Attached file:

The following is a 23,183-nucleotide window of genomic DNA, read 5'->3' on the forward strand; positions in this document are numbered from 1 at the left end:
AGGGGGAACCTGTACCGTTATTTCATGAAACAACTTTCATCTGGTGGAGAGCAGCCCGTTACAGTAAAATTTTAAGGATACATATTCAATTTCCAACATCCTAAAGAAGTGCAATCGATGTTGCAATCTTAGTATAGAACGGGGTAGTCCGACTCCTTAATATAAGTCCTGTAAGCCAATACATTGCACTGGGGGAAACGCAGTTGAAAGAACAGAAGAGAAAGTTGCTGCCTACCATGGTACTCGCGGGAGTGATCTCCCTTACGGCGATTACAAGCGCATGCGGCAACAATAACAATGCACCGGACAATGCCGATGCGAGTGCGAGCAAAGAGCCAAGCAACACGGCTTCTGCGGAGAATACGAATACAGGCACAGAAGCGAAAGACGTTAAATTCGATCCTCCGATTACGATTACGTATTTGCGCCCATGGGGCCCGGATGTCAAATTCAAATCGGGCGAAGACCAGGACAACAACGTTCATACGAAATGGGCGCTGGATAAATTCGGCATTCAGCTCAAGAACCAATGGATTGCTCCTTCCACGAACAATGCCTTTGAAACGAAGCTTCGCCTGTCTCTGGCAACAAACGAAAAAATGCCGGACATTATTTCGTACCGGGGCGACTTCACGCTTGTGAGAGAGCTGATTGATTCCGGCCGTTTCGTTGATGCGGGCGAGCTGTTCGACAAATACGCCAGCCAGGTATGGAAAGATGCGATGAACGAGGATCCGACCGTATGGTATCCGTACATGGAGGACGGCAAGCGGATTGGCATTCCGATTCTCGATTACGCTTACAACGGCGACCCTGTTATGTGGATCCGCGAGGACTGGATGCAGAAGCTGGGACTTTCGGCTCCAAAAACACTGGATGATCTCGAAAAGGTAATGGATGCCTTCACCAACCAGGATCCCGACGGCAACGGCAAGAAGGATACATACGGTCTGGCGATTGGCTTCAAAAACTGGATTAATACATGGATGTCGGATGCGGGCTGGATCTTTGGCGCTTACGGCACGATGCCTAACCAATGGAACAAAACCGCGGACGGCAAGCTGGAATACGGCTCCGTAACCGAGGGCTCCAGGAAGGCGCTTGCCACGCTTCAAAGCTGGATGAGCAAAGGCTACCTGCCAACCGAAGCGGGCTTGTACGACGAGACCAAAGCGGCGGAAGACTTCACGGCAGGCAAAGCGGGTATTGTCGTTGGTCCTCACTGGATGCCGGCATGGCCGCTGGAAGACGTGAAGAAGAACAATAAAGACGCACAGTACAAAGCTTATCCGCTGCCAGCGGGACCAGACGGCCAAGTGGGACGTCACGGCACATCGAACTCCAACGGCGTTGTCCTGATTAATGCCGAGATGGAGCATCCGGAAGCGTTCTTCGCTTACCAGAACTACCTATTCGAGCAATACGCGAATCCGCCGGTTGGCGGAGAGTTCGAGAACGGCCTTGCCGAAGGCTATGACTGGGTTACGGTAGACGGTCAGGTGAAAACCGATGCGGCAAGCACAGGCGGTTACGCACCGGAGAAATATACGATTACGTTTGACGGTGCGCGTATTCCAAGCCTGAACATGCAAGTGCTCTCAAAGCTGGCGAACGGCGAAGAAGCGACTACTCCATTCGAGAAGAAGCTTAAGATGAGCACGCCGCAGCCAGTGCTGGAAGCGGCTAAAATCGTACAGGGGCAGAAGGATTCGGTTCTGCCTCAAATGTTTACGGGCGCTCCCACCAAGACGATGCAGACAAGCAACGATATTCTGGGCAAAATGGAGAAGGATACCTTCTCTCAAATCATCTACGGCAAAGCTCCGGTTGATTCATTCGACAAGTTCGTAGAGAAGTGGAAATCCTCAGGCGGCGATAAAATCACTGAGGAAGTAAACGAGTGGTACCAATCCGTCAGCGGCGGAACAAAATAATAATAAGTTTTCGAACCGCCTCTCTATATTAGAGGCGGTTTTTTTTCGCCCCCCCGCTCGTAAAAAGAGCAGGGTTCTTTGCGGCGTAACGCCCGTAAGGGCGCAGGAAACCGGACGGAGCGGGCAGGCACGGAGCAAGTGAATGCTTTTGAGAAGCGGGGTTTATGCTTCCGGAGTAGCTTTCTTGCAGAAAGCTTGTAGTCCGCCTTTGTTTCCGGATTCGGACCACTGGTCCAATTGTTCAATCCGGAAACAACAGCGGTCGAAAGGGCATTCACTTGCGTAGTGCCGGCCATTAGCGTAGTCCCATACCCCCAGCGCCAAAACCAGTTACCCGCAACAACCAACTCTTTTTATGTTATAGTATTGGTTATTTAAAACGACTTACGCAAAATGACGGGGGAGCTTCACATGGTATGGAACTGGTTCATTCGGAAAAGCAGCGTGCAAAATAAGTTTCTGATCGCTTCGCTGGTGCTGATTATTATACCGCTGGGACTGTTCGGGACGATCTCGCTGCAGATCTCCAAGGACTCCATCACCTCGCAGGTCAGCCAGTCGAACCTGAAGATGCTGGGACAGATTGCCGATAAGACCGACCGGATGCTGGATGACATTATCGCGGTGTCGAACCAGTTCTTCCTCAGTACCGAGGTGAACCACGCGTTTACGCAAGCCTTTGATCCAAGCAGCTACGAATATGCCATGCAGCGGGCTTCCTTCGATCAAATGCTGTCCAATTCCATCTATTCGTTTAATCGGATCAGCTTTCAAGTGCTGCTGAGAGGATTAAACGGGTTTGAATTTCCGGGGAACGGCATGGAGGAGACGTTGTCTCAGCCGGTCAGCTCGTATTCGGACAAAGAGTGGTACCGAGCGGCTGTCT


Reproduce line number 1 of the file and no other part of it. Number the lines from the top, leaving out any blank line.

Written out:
The following is a 23,183-nucleotide window of genomic DNA, read 5'->3' on the forward strand; positions in this document are numbered from 1 at the left end: